A woman gave birth to her child while trying to cross the Mediterranean at night on a barge with forty other people. When the Italian coast guard came to the rescue, they found the newborn dead and his mother in need of medical assistance.
The tragedy occurred in the vicinity of the Italian island of Lampedusa, the closest to Africa, plunged into chaos this week after the arrival of more than 10,000 migrants in just three days, of which 2,500 people still remain waiting to be transferred.
The baby's body was placed in a small coffin and immediately taken to the Lampedusa cemetery, the rescue teams said, while the mother, who was assisted by the rest of the passengers on the barge as soon as she began to feel contractions, was taken to a medical center.
The Italian Red Cross, which manages the first reception center on the island, has assured that its volunteers "continue to incessantly guarantee the basic needs" of migrants, despite the fact that its facilities have a capacity for 400.
In the last few hours the arrivals have been contained and tonight about 120 people have arrived in Lampedusa, where the majority are identified and later transferred to other ports in Italy.
Although these trips are not without danger, since on Friday a bus carrying migrants arriving in Rome from Lampedusa collided with a truck, causing the death of two drivers and 25 injuries.
The Italian Prime Minister, Giorgia Meloni, has asked the president of the European Commission in writing to go to the island, in a new attempt to involve the European authorities in the response to migratory pressure.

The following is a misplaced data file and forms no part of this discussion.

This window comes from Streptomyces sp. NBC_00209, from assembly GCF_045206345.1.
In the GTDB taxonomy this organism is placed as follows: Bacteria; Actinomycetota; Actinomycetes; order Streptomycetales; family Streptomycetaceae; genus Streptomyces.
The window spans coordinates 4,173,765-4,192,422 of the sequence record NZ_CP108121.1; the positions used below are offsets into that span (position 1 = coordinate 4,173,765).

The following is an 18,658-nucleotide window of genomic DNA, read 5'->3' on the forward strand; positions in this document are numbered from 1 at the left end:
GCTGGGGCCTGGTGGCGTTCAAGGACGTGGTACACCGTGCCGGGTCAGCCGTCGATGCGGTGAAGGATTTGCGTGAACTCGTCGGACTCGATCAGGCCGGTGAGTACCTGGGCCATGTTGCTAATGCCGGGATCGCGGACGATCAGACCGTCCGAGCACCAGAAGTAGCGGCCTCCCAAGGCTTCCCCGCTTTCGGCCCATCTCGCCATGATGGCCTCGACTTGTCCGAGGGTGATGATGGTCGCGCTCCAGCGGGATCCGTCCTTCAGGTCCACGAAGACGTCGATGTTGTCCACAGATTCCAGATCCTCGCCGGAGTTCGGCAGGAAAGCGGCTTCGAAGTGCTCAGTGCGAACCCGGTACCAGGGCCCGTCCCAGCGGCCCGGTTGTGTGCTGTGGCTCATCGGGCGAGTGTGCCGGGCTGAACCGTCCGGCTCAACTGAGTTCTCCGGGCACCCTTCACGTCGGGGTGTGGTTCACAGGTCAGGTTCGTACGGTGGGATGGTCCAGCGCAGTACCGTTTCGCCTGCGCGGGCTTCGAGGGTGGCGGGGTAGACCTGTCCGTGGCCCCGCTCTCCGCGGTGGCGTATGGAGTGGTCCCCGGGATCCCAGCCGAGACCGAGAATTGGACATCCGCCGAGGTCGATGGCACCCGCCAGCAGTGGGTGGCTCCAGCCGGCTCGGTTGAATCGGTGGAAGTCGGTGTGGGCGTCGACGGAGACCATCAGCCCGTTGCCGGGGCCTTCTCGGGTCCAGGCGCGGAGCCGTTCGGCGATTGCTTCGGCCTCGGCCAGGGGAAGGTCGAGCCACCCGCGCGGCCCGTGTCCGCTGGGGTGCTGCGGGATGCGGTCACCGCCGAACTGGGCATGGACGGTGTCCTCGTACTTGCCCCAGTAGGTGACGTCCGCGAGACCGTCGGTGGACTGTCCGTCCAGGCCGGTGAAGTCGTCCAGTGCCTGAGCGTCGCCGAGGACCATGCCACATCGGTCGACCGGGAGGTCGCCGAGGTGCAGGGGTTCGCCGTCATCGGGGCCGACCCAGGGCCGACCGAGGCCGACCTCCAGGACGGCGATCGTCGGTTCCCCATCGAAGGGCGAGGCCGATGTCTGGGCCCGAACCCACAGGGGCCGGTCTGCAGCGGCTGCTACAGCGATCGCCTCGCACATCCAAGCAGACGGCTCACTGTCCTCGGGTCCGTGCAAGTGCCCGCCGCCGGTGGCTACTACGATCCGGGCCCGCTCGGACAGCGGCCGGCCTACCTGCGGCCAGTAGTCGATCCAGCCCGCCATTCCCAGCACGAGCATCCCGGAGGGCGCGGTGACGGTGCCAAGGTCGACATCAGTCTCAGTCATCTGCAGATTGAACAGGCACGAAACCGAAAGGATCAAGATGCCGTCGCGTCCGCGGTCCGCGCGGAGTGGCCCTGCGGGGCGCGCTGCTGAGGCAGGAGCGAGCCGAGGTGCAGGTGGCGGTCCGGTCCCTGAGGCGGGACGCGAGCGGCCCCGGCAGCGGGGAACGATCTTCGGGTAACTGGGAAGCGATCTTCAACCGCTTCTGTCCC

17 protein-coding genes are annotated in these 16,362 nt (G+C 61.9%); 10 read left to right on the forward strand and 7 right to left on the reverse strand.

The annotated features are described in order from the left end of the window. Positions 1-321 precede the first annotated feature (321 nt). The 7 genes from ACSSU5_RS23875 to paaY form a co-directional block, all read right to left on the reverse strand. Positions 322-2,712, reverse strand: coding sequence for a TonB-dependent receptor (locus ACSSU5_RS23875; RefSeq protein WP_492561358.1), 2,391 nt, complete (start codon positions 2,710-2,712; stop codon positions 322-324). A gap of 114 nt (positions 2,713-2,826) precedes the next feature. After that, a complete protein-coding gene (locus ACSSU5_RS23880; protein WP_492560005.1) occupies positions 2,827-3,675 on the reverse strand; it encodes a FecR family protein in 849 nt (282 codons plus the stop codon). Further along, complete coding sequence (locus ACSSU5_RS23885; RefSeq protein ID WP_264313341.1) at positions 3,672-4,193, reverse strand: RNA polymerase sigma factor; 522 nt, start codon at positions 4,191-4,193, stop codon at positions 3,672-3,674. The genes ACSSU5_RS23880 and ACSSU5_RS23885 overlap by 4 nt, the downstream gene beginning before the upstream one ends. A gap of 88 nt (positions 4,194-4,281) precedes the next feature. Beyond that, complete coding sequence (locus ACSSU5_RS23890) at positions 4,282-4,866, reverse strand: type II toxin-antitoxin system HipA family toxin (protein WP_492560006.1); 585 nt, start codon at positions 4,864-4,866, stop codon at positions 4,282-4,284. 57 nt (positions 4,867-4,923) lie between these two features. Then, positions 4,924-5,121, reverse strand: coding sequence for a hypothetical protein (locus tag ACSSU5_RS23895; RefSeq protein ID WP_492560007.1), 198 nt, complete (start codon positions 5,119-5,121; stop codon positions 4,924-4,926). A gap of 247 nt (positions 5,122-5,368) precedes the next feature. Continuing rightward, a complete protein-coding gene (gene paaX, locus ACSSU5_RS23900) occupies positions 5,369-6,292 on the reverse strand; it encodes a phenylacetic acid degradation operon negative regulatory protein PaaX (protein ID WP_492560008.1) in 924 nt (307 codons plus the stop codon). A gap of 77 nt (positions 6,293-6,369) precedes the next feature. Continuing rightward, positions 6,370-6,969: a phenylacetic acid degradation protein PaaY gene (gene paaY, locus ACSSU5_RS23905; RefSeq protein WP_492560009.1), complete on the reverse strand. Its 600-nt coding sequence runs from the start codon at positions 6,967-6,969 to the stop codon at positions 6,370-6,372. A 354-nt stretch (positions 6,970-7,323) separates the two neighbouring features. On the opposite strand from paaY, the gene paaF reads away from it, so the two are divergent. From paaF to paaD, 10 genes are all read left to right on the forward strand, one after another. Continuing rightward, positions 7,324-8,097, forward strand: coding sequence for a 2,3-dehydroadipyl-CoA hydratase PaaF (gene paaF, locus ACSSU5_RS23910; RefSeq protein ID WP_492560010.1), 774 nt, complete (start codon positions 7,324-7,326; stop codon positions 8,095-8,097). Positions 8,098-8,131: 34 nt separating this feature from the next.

"I announce that I have written to the President of the European Commission to ask her to come with me to Lampedusa to personally understand the seriousness of the situation we face," said the leader of the Italian Executive in a video released late on Friday. .
For its part, the Italian Executive is preparing a package of measures to react to the wave of arrivals and deter migrants who try to reach Italian territory illegally.
"We will propose a modification of the period of confinement in detention centers for the repatriation of those who enter Italy illegally, a limit that will be raised to the maximum allowed by European legislation, that is, 18 months," Meloni announced on a matter that will be debated by Monday in a council of ministers.
The Italian authorities have also confirmed that 32 migrants, mostly Tunisians, who were accused of organizing and managing the illegal entry into the national territory of foreign citizens, have been "detained or expelled" in the port of Salerno.
With the numbers constantly evolving, so far this year 127,207 immigrants have landed in Italy, almost double the 66,237 of the same period in 2022 and triple that of 2021 (42,750), according to data from the Ministry of the Interior updated to September 15.